RACHEL MARTIN, HOST:
A deadly Ebola epidemic, the second worst in history, has now come to an end in Democratic Republic of Congo. NPR's Eyder Peralta reports.
EYDER PERALTA, BYLINE: The Ebola outbreak lasted almost two years, in large part because it happened in the part of Democratic Republic of Congo beset by armed rebel groups, extreme poverty and poor infrastructure. Abdou Dieng, who coordinates Ebola response for the United Nations, says health workers in the region faced unprecedented violence.
ABDOU DIENG: There have been about 300 attacks on health structure. Eleven people have been killed among health workers and patients.
PERALTA: But now the World Health Organization declared the outbreak over. More than 2,000 people died, but health workers and scientists deployed experimental vaccines and experimental treatments. And for the first time, a clearly effective treatment for Ebola was discovered. So unlike in other Ebola outbreaks, the disease was not an automatic death sentence. Here's Abdou Dieng of the U.N.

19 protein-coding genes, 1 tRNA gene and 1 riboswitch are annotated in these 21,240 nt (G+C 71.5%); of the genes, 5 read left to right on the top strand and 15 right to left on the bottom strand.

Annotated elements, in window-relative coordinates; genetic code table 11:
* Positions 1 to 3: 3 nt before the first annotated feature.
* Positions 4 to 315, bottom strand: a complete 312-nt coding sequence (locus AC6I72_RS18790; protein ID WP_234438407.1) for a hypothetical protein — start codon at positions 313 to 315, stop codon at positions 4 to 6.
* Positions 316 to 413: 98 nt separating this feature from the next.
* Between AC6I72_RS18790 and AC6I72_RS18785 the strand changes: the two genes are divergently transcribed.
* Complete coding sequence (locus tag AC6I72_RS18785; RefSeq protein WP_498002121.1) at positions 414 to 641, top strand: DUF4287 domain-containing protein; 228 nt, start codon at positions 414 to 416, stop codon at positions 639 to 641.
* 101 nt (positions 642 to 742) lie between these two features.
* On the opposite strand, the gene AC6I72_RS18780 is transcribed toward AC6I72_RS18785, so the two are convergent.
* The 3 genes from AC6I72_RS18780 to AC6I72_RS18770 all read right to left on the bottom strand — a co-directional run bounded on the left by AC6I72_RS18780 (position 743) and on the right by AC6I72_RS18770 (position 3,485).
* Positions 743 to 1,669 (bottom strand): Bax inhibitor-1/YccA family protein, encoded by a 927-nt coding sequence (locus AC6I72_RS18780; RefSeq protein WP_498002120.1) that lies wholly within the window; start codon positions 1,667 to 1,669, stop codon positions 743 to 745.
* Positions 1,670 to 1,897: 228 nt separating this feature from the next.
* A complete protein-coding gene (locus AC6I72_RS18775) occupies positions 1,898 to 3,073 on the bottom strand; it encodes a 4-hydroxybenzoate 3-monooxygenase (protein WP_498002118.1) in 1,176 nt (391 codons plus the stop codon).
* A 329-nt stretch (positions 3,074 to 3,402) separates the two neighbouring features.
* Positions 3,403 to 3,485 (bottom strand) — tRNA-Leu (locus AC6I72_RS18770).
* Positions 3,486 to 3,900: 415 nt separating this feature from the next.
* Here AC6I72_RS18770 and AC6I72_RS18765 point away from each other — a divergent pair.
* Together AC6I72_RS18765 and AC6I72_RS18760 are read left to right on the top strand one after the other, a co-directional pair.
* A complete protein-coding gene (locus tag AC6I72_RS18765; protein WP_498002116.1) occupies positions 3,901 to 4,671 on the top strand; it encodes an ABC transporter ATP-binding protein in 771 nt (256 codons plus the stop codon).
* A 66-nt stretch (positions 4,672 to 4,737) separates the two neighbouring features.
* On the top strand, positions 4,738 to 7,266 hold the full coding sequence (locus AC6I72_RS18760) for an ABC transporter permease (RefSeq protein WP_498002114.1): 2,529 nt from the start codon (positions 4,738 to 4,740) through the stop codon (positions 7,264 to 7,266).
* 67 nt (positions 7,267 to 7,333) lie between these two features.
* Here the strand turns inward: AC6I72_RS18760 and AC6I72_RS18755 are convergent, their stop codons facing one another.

DIENG: It has showed that there is a chance to survive now because I was in West Africa during the Ebola. The chance of survival was almost nil.
PERALTA: He calls this moment bittersweet. It's a big victory, but it could have been transformative. A year ago, I sat with Dieng's predecessor in eastern Congo, who called the epidemic an opportunity. Congo was going through a historic transfer of power, and the Congolese were clearly tired of fighting and dying. The country, he said, was ripe for a political solution to intractable problems. But that moment, says Dieng, has evaporated.
DIENG: I'm not saying it's gone forever, but...
PERALTA: He alludes to Congo's falling back into dysfunctional politics. There is now a new Ebola outbreak, and after initial success containing the coronavirus, COVID-19 appears to be taking off. Eyder Peralta, NPR News, Nairobi.
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